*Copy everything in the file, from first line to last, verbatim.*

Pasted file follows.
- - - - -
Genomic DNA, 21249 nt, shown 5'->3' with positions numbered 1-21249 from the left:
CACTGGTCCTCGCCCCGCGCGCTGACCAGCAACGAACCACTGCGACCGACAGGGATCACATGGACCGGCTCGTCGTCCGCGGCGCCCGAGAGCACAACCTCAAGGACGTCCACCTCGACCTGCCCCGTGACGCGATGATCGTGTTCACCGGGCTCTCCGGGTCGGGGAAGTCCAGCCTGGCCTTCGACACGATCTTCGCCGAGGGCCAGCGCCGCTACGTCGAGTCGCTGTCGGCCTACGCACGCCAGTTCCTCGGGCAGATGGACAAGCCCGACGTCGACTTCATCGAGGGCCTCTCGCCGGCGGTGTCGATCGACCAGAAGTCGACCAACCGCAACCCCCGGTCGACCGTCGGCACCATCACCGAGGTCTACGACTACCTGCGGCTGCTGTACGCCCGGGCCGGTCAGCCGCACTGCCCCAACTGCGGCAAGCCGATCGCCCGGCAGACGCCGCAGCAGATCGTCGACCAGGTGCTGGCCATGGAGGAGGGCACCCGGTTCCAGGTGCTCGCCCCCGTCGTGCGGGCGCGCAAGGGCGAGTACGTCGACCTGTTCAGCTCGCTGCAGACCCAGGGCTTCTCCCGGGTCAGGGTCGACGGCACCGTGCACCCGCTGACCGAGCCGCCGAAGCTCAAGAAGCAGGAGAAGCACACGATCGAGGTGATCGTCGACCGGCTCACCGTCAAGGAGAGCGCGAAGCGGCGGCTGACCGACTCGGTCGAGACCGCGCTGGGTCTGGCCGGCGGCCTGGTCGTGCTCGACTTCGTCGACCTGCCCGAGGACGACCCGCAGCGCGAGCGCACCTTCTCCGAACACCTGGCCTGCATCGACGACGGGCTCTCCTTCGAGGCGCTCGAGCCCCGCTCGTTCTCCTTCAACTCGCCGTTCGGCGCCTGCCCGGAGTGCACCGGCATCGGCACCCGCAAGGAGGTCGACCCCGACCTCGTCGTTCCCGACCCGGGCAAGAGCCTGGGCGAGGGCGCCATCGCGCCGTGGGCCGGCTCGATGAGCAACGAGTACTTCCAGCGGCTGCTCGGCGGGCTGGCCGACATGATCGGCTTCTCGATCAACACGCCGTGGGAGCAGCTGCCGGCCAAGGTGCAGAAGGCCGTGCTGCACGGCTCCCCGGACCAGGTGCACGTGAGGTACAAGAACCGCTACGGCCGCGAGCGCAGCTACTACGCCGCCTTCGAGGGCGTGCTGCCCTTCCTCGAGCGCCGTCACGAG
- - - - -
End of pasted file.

Genomic DNA, 21249 nt, shown 5'->3' with positions numbered 1-21249 from the left:
CACTGGTCCTCGCCCCGCGCGCTGACCAGCAACGAACCACTGCGACCGACAGGGATCACATGGACCGGCTCGTCGTCCGCGGCGCCCGAGAGCACAACCTCAAGGACGTCCACCTCGACCTGCCCCGTGACGCGATGATCGTGTTCACCGGGCTCTCCGGGTCGGGGAAGTCCAGCCTGGCCTTCGACACGATCTTCGCCGAGGGCCAGCGCCGCTACGTCGAGTCGCTGTCGGCCTACGCACGCCAGTTCCTCGGGCAGATGGACAAGCCCGACGTCGACTTCATCGAGGGCCTCTCGCCGGCGGTGTCGATCGACCAGAAGTCGACCAACCGCAACCCCCGGTCGACCGTCGGCACCATCACCGAGGTCTACGACTACCTGCGGCTGCTGTACGCCCGGGCCGGTCAGCCGCACTGCCCCAACTGCGGCAAGCCGATCGCCCGGCAGACGCCGCAGCAGATCGTCGACCAGGTGCTGGCCATGGAGGAGGGCACCCGGTTCCAGGTGCTCGCCCCCGTCGTGCGGGCGCGCAAGGGCGAGTACGTCGACCTGTTCAGCTCGCTGCAGACCCAGGGCTTCTCCCGGGTCAGGGTCGACGGCACCGTGCACCCGCTGACCGAGCCGCCGAAGCTCAAGAAGCAGGAGAAGCACACGATCGAGGTGATCGTCGACCGGCTCACCGTCAAGGAGAGCGCGAAGCGGCGGCTGACCGACTCGGTCGAGACCGCGCTGGGTCTGGCCGGCGGCCTGGTCGTGCTCGACTTCGTCGACCTGCCCGAGGACGACCCGCAGCGCGAGCGCACCTTCTCCGAACACCTGGCCTGCATCGACGACGGGCTCTCCTTCGAGGCGCTCGAGCCCCGCTCGTTCTCCTTCAACTCGCCGTTCGGCGCCTGCCCGGAGTGCACCGGCATCGGCACCCGCAAGGAGGTCGACCCCGACCTCGTCGTTCCCGACCCGGGCAAGAGCCTGGGCGAGGGCGCCATCGCGCCGTGGGCCGGCTCGATGAGCAACGAGTACTTCCAGCGGCTGCTCGGCGGGCTGGCCGACATGATCGGCTTCTCGATCAACACGCCGTGGGAGCAGCTGCCGGCCAAGGTGCAGAAGGCCGTGCTGCACGGCTCCCCGGACCAGGTGCACGTGAGGTACAAGAACCGCTACGGCCGCGAGCGCAGCTACTACGCCGCCTTCGAGGGCGTGCTGCCCTTCCTCGAGCGCCGTCACGAG